Our Not-So-Distinguished Senators- By Chido OnumahShare
Distinguished Senator David Alechenu Bonaventure Mark is a very lucky man. Indeed, he is one of the luckiest Nigerians dead or alive. In the last three decades, he has featured prominently on the national stage as minister of communications, Governor of Niger State, four-term senator and two-term Senate President.
Other things being equal, Senator Mark may yet end his long and illustrious career by emerging as President of the Federal Republic, an ambition I am sure he doesn’t take lightly, the constant denials by aides notwithstanding. Senator Mark has had occasion to take shots at the Jonathan government on the problem of insecurity, poor infrastructure and the government’s fiscal policies. It is the mark of a military strategist. In all, though, he is a loyal party man; and a patient one at that.
Every now and again, aides of the Senate President alert us of mischief makers “bent on causing disaffection between President Goodluck Jonathan and the President of the Senate”. The reference is to the cacophony of voices championing the 2015 presidential ambition of Senator Mark. The Special Adviser, Media and Publicity, to Senator Mark, Kola Ologbondiyan, had this to say recently in response to one of the ubiquitous “Mark for President 2015” groups: “It is imperative to state and emphatically too, that Senator Mark and President Jonathan are on the same page in the onerous task of providing democratic dividends for Nigerians. It is therefore irresponsible, mischievous and misplaced for any set of Nigerians to embark on overheating the polity at this time of our national history. The Senate President is faced with providing qualitative legislative leadership for our nation and (has) urged mischief makers not to distract him”.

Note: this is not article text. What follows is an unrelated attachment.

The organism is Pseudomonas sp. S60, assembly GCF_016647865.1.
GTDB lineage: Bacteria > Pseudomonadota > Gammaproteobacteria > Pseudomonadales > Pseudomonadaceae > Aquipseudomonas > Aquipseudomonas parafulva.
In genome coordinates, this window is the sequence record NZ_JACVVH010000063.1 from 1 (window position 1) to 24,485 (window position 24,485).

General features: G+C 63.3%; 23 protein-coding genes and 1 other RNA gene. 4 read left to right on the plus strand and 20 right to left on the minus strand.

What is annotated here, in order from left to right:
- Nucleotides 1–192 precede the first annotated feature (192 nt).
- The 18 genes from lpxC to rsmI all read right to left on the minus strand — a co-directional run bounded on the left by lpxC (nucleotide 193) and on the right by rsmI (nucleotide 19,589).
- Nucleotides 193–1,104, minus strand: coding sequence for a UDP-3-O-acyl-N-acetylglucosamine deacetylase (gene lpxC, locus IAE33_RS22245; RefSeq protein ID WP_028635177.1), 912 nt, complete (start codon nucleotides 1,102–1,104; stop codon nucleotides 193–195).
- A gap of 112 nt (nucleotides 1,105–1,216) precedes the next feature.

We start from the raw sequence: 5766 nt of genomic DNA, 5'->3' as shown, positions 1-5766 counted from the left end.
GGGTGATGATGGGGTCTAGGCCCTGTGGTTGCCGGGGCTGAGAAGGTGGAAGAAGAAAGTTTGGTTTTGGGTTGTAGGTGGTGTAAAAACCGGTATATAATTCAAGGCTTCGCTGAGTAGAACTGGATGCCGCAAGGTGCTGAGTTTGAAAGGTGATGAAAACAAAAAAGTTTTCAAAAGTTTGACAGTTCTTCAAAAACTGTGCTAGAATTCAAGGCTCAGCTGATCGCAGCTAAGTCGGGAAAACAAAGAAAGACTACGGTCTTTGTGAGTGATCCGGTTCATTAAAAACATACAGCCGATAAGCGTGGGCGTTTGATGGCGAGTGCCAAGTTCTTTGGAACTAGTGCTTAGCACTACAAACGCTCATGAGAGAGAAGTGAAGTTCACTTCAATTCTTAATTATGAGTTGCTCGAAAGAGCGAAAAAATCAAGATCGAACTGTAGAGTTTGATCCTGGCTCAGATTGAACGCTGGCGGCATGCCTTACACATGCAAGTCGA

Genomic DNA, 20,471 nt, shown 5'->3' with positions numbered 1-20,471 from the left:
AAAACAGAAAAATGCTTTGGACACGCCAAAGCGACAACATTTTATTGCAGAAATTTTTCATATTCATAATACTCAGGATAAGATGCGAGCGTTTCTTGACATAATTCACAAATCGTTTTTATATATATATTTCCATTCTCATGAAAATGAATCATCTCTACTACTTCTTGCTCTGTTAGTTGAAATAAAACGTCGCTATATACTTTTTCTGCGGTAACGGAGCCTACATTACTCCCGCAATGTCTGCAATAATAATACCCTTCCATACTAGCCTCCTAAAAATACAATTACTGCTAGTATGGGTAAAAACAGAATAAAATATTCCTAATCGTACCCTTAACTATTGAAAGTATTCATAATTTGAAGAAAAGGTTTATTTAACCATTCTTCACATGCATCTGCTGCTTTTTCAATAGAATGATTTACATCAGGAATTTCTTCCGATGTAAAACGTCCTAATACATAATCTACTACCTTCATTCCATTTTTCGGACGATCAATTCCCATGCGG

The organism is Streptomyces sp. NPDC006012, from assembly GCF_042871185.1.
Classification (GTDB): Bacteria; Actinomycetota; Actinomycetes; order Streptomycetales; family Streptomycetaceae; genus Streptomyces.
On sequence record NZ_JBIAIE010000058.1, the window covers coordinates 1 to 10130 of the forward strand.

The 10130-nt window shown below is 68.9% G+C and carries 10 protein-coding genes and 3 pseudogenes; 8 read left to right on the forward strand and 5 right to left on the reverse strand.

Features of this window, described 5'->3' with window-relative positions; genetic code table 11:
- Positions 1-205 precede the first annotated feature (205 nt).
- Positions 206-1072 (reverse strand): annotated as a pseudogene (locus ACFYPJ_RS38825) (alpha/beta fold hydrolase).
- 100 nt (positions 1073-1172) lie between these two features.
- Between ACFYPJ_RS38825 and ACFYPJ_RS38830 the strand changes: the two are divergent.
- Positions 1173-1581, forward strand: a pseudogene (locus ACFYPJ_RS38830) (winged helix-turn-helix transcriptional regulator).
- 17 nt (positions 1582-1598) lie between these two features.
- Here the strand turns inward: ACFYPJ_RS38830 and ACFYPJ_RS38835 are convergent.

I had the fortune of encountering Senator Mark in all his power and splendor earlier in the year. It was during a casual visit to a friend, a former legislator, at the Apo Legislative Quarters in Abuja. After my visit, my friend decided to drive me home. A few metres down the road, as we drove out of my friend’s house, we were halted by a detachment of policemen. While I wondered impatiently what was going on, my friend who obviously was used to the scenario just rested both hands on the steering wheel and waited as a convoy of more than ten vehicles, including three black limousines, a bomb disposal van, an ambulance, numerous police escort jeeps with heavily armed policemen, crawled into an imposing edifice a few metres ahead of us.
After about five minutes, we were given permission to continue our journey. My friend commented off-handedly, “That is the Senate President”. My immediate reaction was amazement and then revulsion when I realised that the Senate President was coming from his office a few kilometres away. My mind wondered furiously about what democracy was costing the mass of our people; the cost of maintaining the Senate President’s fleet of vehicles and aides; of the imposing house we just drove past and the fact that the Minister of the Federal Capital Territory, Senator Bala Mohammed, was building a new official residence for the Senate President and the three other presiding officers of the National Assembly, the Deputy Senate President as well as the Speaker and his deputy, for more than N1bn each.
So, it was a bit of a surprise when Senator Mark spoke recently during his condolence visit to the family of the late Senate Leader in the Second Republic, Dr. Olusola Saraki, in Ilorin, Kwara State. While praising Saraki, the Senate President noted: “Baba is not dead. He lives on because a man who lived as he did does not die. In everything, he was always himself. He did not pretend. He was a natural man doing what he loved best. He did all he did from the bottom of his heart. Unfortunately there are many actors and pretenders on the political scene in Nigeria today. Politics should be played with honesty, with honour and a lot of integrity”.